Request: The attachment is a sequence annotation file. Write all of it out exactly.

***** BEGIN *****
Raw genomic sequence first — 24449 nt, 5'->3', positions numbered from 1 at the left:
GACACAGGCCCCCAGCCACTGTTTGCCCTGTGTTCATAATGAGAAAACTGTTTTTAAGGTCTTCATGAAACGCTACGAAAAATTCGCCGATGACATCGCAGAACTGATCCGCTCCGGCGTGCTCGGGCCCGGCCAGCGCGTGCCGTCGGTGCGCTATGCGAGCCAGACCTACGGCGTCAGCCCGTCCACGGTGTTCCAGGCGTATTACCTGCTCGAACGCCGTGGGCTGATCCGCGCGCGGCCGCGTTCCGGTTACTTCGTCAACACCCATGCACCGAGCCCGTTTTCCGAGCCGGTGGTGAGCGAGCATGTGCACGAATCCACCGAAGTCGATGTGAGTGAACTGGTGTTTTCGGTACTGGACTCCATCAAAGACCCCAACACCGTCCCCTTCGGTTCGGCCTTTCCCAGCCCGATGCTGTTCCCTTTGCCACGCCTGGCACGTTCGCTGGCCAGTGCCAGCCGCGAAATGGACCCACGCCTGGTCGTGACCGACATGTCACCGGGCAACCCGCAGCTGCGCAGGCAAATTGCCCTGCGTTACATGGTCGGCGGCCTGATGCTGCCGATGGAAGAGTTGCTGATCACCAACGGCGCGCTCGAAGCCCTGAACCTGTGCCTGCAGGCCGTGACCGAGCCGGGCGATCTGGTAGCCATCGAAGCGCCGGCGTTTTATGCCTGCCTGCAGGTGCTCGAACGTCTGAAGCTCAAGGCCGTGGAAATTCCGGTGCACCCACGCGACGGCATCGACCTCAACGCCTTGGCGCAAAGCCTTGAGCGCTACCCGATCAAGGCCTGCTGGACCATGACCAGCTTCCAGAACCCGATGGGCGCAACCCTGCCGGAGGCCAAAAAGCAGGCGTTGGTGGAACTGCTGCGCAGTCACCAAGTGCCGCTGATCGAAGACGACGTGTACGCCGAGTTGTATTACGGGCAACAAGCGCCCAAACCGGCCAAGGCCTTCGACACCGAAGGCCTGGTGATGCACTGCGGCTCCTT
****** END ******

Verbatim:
Raw genomic sequence first — 24449 nt, 5'->3', positions numbered from 1 at the left:
GACACAGGCCCCCAGCCACTGTTTGCCCTGTGTTCATAATGAGAAAACTGTTTTTAAGGTCTTCATGAAACGCTACGAAAAATTCGCCGATGACATCGCAGAACTGATCCGCTCCGGCGTGCTCGGGCCCGGCCAGCGCGTGCCGTCGGTGCGCTATGCGAGCCAGACCTACGGCGTCAGCCCGTCCACGGTGTTCCAGGCGTATTACCTGCTCGAACGCCGTGGGCTGATCCGCGCGCGGCCGCGTTCCGGTTACTTCGTCAACACCCATGCACCGAGCCCGTTTTCCGAGCCGGTGGTGAGCGAGCATGTGCACGAATCCACCGAAGTCGATGTGAGTGAACTGGTGTTTTCGGTACTGGACTCCATCAAAGACCCCAACACCGTCCCCTTCGGTTCGGCCTTTCCCAGCCCGATGCTGTTCCCTTTGCCACGCCTGGCACGTTCGCTGGCCAGTGCCAGCCGCGAAATGGACCCACGCCTGGTCGTGACCGACATGTCACCGGGCAACCCGCAGCTGCGCAGGCAAATTGCCCTGCGTTACATGGTCGGCGGCCTGATGCTGCCGATGGAAGAGTTGCTGATCACCAACGGCGCGCTCGAAGCCCTGAACCTGTGCCTGCAGGCCGTGACCGAGCCGGGCGATCTGGTAGCCATCGAAGCGCCGGCGTTTTATGCCTGCCTGCAGGTGCTCGAACGTCTGAAGCTCAAGGCCGTGGAAATTCCGGTGCACCCACGCGACGGCATCGACCTCAACGCCTTGGCGCAAAGCCTTGAGCGCTACCCGATCAAGGCCTGCTGGACCATGACCAGCTTCCAGAACCCGATGGGCGCAACCCTGCCGGAGGCCAAAAAGCAGGCGTTGGTGGAACTGCTGCGCAGTCACCAAGTGCCGCTGATCGAAGACGACGTGTACGCCGAGTTGTATTACGGGCAACAAGCGCCCAAACCGGCCAAGGCCTTCGACACCGAAGGCCTGGTGATGCACTGCGGCTCCTT